Elder Abuse is defined by the World Health Organization as “a single, or repeated act, or lack of appropriate action, occurring within any relationship where there is an expectation of trust which causes harm or distress to an older person.”
Elder abuse often occurs when there is an imbalance of control. The abuser either limits or takes control over the rights and freedoms of the senior. The abuse/violence is used to intimidate, humiliate, coerce, frighten or simply to make the senior feel powerless.
Preventative Actions Seniors Can Take
Health and Wellbeing
- Do not lend your bank card or give your PIN number to anyone
- Use direct deposit for all cheques that you receive, i.e., pension cheques (OAS, CPP
- Have bills automatically paid from your bank account such as your telephone or utilities bills
- Do not sign any documents you do not understand or are under pressure to sign from anyone
- Do not be guilt-tripped into doing something you are not in agreement with
- Update Will and Power of Attorney documents yearly or as relationships change
- Only grant an attorney (Continuing Power of Attorney for Property and/or a Power of Attorney for Personal Care) to a person(s) that you know, trust, and whom you know will respect your wishes
- Write into your Continuing Power of Attorney for Property instructions regarding when it is to come into effect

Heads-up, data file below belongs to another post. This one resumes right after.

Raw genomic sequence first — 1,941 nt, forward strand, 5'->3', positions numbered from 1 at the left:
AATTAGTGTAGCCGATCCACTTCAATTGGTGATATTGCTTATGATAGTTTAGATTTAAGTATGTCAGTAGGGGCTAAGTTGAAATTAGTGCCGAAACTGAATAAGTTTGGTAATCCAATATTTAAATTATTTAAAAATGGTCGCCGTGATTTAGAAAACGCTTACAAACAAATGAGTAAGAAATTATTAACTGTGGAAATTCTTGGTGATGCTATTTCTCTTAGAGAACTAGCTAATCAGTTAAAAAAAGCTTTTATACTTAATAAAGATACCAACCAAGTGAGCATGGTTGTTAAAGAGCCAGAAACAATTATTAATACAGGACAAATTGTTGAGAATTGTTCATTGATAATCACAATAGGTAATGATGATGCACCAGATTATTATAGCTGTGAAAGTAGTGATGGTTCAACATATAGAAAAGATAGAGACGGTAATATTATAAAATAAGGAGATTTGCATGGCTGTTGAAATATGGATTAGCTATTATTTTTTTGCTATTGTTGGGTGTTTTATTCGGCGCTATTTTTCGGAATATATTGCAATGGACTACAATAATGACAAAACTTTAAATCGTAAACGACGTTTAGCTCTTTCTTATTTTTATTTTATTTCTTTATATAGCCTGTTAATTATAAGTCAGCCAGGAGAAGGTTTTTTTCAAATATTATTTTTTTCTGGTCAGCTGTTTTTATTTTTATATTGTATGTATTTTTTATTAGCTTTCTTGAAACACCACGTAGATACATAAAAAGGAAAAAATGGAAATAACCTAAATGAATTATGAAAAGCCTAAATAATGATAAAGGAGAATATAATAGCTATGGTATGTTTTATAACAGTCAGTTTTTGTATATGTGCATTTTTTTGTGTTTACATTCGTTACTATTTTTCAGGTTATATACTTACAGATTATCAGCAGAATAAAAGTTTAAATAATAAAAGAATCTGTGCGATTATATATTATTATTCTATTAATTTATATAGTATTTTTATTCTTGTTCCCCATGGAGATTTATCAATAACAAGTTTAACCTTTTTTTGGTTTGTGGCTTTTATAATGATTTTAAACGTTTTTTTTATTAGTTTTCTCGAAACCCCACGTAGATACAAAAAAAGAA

- Seek independent advice from someone you trust before signing any documents.
- Read all legal documents carefully, including the fine print
- Do not lend money without a formal payback schedule…unless it’s a gift
- Be careful when co-signing loans or signing over ownership of your home
- Ensure that property/materials which are borrowed are returned
- Keep your home secure and do not leave valuables or large amounts of cash lying around
- Be informed about financial affairs
- Think carefully before making changes to your living situation such as moving in with family or friends or having someone move into your home, especially if they promise to take care of you
- Plan for your future while you are still independent and mentally capable. Have a Power of Attorney or a Living Will to express how you want to address your finances and health care decisions to avoid confusion and family problems later
- Maintain contact with loved ones and connections with friends, family and support networks
- Stay active in the community – volunteer, go on outings with friends and visit neighbours. Isolation increases vulnerability to abuse.
- Seek alternative options for care, do not only rely only on family members for your care and social life
- Take control of your own decisions and health care
- Educate yourself about your rights and the signs to recognize elder abuse
- Have your own phone and open your own mail
- Ask for help when you need it
- Become educated about services for seniors, attend local health fairs to ask questions and pick up written materials
- Report abuse when you see it
- If you are not satisfied with care services you receive in your home or care facility (improper treatment/yelling), voice the challenges you are encountering.
Advocating Your Rights: Communicating Wishes and Planning
- Which person do you want to make health care/financial decisions for you when you can’t?
- What kind of medical treatment do you want?
- How do you want people to treat you?
- What do you want them to know?